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    cwait
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    1.1.2 • Public • Published

    cwait

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    cwait provides a queue handler (TaskQueue) and a wrapper (Task) for promises, to limit how many are being resolved simultaneously. It can wrap any ES6-compatible promises. This allows for example limiting simultaneous downloads with minor changes to existing code. Just wrap your existing "download finished" promise and use it as before.

    This is a tiny library with a single dependency, usable both in browsers and Node.js.

    Usage

    Create a new TaskQueue passing it whatever Promise constructor you're using (ES6, Bluebird, some other shim...) and the maximum number of promise-returning functions to run concurrently. Then just call queue.wrap(<function>) instead of <function> to limit simultaneous execution.

    Simple Node.js example:

    import * as Promise from 'bluebird';
    import {TaskQueue} from 'cwait';
     
    /** Queue allowing 3 concurrent function calls. */
    var queue = new TaskQueue(Promise, 3);
     
    Promise.map(list, download); // Download all listed files simultaneously.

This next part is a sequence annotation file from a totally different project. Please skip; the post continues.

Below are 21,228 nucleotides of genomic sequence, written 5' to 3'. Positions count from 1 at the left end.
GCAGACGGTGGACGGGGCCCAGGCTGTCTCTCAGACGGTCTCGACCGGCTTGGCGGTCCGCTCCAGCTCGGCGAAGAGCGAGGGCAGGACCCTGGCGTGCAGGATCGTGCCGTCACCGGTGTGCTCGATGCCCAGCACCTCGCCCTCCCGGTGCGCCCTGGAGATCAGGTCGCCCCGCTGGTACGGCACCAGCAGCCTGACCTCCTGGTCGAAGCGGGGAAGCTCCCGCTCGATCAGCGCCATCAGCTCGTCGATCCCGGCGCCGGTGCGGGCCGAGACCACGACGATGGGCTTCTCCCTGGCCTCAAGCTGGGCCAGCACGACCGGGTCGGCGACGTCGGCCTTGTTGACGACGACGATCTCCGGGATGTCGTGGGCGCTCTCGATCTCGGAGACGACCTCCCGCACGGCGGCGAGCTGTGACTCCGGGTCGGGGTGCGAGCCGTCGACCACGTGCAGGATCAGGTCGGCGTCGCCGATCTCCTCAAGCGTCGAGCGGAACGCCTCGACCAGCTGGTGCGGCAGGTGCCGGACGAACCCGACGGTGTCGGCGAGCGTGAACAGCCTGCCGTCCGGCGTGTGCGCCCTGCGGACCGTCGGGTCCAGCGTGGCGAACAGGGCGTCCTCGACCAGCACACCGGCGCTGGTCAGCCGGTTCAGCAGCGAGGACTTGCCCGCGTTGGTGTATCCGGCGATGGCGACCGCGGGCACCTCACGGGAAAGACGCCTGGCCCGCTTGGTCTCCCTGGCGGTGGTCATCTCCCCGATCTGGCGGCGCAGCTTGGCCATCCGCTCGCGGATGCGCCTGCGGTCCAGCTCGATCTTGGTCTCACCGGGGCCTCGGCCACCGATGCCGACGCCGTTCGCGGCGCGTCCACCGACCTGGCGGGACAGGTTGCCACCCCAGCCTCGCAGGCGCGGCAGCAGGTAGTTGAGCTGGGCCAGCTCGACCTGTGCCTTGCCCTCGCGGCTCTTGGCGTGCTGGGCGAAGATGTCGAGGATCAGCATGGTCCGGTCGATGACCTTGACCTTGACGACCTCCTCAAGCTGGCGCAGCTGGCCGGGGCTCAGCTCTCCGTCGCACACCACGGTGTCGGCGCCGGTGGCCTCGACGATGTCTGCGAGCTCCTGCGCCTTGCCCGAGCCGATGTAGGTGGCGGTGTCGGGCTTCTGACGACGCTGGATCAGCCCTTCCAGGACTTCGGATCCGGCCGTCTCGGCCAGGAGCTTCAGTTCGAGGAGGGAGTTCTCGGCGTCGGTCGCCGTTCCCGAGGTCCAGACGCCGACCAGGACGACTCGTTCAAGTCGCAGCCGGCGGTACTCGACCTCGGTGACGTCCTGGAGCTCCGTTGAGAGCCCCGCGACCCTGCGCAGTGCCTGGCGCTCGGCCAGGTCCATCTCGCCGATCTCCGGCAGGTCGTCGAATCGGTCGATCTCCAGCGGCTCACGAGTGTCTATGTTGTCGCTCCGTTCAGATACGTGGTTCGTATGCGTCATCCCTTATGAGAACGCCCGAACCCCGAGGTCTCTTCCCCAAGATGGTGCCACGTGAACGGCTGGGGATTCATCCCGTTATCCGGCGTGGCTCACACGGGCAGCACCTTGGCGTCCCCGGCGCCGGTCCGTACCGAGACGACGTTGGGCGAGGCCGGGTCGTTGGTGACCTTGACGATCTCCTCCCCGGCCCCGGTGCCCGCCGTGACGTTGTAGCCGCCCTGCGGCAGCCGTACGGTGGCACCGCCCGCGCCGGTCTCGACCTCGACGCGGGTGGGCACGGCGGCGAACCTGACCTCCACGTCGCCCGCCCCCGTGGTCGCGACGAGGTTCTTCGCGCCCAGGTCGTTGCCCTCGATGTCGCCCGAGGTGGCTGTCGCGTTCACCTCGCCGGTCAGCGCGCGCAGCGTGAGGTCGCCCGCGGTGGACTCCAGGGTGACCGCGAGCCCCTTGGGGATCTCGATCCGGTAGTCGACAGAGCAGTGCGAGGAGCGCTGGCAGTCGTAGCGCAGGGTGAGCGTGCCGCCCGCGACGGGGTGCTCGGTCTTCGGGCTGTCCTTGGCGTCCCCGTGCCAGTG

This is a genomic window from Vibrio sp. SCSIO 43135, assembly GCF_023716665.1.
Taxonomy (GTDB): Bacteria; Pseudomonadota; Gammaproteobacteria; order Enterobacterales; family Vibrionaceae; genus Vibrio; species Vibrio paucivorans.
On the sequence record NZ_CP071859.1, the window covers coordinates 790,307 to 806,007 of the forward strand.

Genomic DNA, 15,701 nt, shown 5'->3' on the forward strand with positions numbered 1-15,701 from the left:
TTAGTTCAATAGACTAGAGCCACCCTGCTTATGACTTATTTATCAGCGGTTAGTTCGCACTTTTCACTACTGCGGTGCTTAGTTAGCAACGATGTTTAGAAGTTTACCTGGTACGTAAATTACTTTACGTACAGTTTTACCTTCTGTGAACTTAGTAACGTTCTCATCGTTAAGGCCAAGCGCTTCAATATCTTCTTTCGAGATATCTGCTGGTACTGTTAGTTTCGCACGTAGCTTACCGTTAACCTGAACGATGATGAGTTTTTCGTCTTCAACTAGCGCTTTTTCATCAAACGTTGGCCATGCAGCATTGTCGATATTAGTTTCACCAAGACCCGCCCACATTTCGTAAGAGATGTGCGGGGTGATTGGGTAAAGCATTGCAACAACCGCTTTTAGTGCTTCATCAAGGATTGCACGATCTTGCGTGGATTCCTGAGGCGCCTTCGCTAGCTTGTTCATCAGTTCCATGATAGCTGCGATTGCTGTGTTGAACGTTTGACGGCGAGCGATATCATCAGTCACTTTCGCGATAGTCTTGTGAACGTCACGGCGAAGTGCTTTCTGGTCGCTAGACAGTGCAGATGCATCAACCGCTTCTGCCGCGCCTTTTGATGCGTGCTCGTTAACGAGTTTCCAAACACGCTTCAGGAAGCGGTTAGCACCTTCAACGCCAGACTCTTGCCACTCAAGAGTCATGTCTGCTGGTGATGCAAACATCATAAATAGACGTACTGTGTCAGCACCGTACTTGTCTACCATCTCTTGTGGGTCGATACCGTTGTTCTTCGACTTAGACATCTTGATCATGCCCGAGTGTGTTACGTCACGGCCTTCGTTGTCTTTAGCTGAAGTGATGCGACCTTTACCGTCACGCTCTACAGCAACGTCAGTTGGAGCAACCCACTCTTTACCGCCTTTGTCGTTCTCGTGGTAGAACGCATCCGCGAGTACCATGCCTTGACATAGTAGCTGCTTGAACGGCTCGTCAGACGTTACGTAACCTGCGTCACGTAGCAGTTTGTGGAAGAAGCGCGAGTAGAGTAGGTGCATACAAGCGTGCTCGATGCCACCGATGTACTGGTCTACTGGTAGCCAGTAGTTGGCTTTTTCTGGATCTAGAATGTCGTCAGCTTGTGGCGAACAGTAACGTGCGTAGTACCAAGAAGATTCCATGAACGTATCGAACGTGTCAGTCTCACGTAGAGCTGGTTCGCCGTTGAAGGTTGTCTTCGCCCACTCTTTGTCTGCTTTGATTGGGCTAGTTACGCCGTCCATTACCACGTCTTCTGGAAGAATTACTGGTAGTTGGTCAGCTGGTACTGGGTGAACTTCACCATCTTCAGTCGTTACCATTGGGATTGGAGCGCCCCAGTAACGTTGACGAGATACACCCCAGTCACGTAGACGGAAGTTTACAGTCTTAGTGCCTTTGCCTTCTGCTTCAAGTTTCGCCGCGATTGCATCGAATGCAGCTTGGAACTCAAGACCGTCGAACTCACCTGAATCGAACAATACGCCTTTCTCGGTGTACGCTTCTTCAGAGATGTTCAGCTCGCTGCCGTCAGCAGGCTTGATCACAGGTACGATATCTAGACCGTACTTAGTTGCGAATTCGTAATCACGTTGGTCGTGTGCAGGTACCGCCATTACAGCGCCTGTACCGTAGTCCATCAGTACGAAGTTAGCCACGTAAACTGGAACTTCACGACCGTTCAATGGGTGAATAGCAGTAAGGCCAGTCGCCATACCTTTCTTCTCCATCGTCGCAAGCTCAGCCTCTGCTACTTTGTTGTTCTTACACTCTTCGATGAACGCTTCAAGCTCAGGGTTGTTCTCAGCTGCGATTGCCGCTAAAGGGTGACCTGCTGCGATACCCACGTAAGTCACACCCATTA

Promise.map(list, queue.wrap(download)); // Download 3 files at a time.

    See test/test.ts for some runnable code or run it like this:

    git clone https://github.com/charto/cwait.git
    cd cwait
    npm install
    npm test

    Recursion

    Recursive loops that run in parallel require special care. Nested concurrency-limited calls (that are not tail-recursive) must be wrapped in queue.unblock().

    Here's a simple example that fails:

    var queue = new (require('cwait').TaskQueue)(Promise, 3);
     
    var rec = queue.wrap(function(n) {
        console.log(n);
        return(n && Promise.resolve(rec(n - 1)));
    });
     
    rec(10);

    It only prints numbers 10, 9 and 8. More calls don't get scheduled because there are already 3 promises pending. For example Node.js exits immediately afterwards because the program is not blocked waiting for any system calls.

    Passing a promise to queue.unblock(promise) tells queue that the current function will wait for promise to resolve before continuing. One additional concurrent function is then allowed until the promise resolves.

    Be careful not to call queue.unblock() more than once (concurrently) from inside a wrapped function! Otherwise the queue may permit more simultaneous tasks than the intended limit.

    Here is a corrected example:

    var queue = new (require('cwait').TaskQueue)(Promise, 3);
     
    var rec = queue.wrap(function(n) {
        console.log(n);
        return(n && queue.unblock(Promise.resolve(rec(n - 1))));
    });
     
    rec(10);

    Advanced example with recursion

    The following code recursively calculates the 10th Fibonacci number (55) running 3 recursive steps in parallel, each with an artificial 10-millisecond delay.